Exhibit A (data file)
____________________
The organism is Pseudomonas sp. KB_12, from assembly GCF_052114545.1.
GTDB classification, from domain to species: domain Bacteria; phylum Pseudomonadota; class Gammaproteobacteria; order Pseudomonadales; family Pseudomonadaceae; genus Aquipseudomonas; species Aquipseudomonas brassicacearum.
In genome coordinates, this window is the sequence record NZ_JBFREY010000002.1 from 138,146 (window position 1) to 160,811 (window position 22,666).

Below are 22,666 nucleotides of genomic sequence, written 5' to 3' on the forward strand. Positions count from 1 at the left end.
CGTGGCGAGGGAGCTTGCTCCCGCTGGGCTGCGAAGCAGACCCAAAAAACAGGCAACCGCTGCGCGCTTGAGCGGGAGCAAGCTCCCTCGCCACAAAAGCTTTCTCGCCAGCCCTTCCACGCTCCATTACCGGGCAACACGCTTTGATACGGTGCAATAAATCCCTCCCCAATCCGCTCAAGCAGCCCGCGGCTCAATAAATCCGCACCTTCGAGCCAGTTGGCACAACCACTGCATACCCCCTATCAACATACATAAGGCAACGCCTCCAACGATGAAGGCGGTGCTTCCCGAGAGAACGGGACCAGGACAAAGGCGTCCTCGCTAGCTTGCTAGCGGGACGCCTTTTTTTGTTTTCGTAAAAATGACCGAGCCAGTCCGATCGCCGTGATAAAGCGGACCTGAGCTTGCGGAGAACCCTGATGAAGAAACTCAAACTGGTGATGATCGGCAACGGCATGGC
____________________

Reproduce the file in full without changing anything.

The organism is Pseudomonas sp. KB_12, from assembly GCF_052114545.1.
GTDB classification, from domain to species: domain Bacteria; phylum Pseudomonadota; class Gammaproteobacteria; order Pseudomonadales; family Pseudomonadaceae; genus Aquipseudomonas; species Aquipseudomonas brassicacearum.
In genome coordinates, this window is the sequence record NZ_JBFREY010000002.1 from 138,146 (window position 1) to 160,811 (window position 22,666).

Below are 22,666 nucleotides of genomic sequence, written 5' to 3' on the forward strand. Positions count from 1 at the left end.
CGTGGCGAGGGAGCTTGCTCCCGCTGGGCTGCGAAGCAGACCCAAAAAACAGGCAACCGCTGCGCGCTTGAGCGGGAGCAAGCTCCCTCGCCACAAAAGCTTTCTCGCCAGCCCTTCCACGCTCCATTACCGGGCAACACGCTTTGATACGGTGCAATAAATCCCTCCCCAATCCGCTCAAGCAGCCCGCGGCTCAATAAATCCGCACCTTCGAGCCAGTTGGCACAACCACTGCATACCCCCTATCAACATACATAAGGCAACGCCTCCAACGATGAAGGCGGTGCTTCCCGAGAGAACGGGACCAGGACAAAGGCGTCCTCGCTAGCTTGCTAGCGGGACGCCTTTTTTTGTTTTCGTAAAAATGACCGAGCCAGTCCGATCGCCGTGATAAAGCGGACCTGAGCTTGCGGAGAACCCTGATGAAGAAACTCAAACTGGTGATGATCGGCAACGGCATGGC